A young friend of mine recently became engaged and it got me thinking about our need for ceremony. It seems we have reverted back to the big white wedding thing costing thousands of dollars, young women changing their names, enjoying the engagement ring/proposal etc. whereas “in my day”…. it was the height of the feminist revolution and these things were a lot less common. Below are two poems that I really like- not ones that are read at marriages very often but I think they have interesting things to say.
Why Marry at all? A poem by Marge Piercy
Why mar what has grown up between the cracks
and flourished like a weed
that discovers itself to bear rugged
spikes of magenta blossoms in August,
ironweed sturdy and bold,
a perennial that endures winters to persist?
Why register with the state?
Why enlist in the legions of the respectable?
Why risk the whole apparatus of roles
and rules, of laws and liabilities?
Why license our bed at the foot
like our Datsun truck: will the mileage improve?
Why encumber our love with patriarchal
word stones, with the old armor
of husband and the corset stays
and the chains of wife? Marriage
meant buying a breeding womb
and sole claim to enforced sexual service.
Marriage has built boxes in which women
have burst their hearts sooner
than those walls; boxes of private
slow murder and the fading of the bloom
in the blood; boxes in which secret
bruises appear like toadstools in the morning.
But we cannot invent a language
of new grunts. We start where we find
ourselves, at this time and place.
Which is always the crossing of roads
that began beyond the earth’s curve
but whose destination we can now alter.
This is a public saying to all our friends
that we want to stay together. We want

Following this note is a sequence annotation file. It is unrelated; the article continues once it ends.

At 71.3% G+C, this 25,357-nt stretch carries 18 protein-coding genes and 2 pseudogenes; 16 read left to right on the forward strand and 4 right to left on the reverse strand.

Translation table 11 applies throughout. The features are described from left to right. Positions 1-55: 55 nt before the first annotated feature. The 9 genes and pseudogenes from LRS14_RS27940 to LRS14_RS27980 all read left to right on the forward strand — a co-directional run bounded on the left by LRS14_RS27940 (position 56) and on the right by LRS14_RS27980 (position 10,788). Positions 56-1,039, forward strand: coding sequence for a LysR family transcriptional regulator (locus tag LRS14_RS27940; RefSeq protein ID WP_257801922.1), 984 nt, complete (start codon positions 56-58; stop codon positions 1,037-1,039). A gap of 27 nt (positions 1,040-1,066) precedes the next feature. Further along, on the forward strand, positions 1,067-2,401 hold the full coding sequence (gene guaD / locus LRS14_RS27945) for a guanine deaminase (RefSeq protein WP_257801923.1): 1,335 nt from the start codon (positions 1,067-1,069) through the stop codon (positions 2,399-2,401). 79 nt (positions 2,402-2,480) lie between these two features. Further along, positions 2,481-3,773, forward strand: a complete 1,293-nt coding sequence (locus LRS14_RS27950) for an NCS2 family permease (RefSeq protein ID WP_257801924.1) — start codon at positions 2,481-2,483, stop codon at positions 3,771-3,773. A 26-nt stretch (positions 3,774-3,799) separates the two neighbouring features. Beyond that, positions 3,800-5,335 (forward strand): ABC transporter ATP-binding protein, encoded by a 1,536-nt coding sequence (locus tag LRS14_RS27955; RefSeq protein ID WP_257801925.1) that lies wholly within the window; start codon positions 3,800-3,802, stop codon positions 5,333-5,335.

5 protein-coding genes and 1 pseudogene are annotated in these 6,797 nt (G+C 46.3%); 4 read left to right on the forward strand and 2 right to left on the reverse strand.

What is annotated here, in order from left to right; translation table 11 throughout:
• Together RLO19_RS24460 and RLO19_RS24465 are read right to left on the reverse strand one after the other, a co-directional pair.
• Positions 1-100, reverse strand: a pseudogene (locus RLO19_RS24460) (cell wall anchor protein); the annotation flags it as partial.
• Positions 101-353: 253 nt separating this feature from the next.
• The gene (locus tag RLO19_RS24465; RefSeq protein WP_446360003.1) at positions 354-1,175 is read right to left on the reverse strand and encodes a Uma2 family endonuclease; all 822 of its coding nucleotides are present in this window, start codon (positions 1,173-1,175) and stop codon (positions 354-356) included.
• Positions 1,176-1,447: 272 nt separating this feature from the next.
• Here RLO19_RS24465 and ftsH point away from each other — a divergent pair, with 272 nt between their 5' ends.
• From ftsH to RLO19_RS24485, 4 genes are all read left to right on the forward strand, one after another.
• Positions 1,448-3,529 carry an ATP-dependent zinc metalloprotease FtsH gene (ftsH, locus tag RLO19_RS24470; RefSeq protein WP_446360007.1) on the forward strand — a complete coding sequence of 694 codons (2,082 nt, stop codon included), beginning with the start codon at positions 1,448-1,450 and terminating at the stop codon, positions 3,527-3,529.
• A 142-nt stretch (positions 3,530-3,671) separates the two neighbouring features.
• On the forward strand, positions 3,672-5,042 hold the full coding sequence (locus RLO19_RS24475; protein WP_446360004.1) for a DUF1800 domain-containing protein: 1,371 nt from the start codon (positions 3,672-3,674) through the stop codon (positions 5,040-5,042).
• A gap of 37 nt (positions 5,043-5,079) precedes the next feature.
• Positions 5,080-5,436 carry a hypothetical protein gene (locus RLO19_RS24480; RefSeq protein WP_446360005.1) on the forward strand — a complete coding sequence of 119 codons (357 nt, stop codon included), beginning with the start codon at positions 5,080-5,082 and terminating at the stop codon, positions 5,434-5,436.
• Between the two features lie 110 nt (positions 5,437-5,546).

to share our lives. We mean to pledge
ourselves through times of broken stone
and seasons of rose and ripe plum;
we have found out, we know, we want to continue.
We read the next poem by Margaret Atwood at our quiet little marriage ceremony with nine close friends and family in 1994.
Marriage is not
a house or even a tent
it is before that, and colder:
the edge of the forest, the edge
of the desert
the unpainted stairs
at the back where we squat
outside, eating popcorn
the edge of the receding glacier
where painfully and with wonder
at having survived even
we are learning to make fire
Captain Corelli’s Mandolin by Louis de Bernieres
Love is a temporary madness,
it erupts like volcanoes and then subsides.
And when it subsides you have to make a decision.
You have to work out whether your roots have so entwined together
that it is inconceivable that you should ever part.
Because this is what love is.
Love is not breathlessness,
it is not excitement,
it is not the promulgation of eternal passion.
That is just being “in love” which any fool can do.
Love itself is what is left over when being in love has burned away,
and this is both an art and a fortunate accident.
Those that truly love, have roots that grow towards each other underground,
and when all the pretty blossom have fallen from their branches,
they find that they are one tree and not two.
What do you think of the institution of marriage? What poems or quotations did you read at your wedding?(s). Was it actually the happiest day of your life??
Below is a picture of my late husband and our son at our registry office ceremony. A few days later we told friends and family that we had married and had a fun weekend in some colonial cottages in Kimbell near Lake Tekapo in Central Otago. The total cost was around 1000 dollars as my best friend arrived with all the lovely food we needed as a wedding present. Sadly, three weeks later my husband died in a climbing accident on Mount Sefton in the Mount Cook National Park. Fortunately we had lots of lovely photos and memories from our ceremonies. FG
Sam and Brett at the registry office May 11, 1994.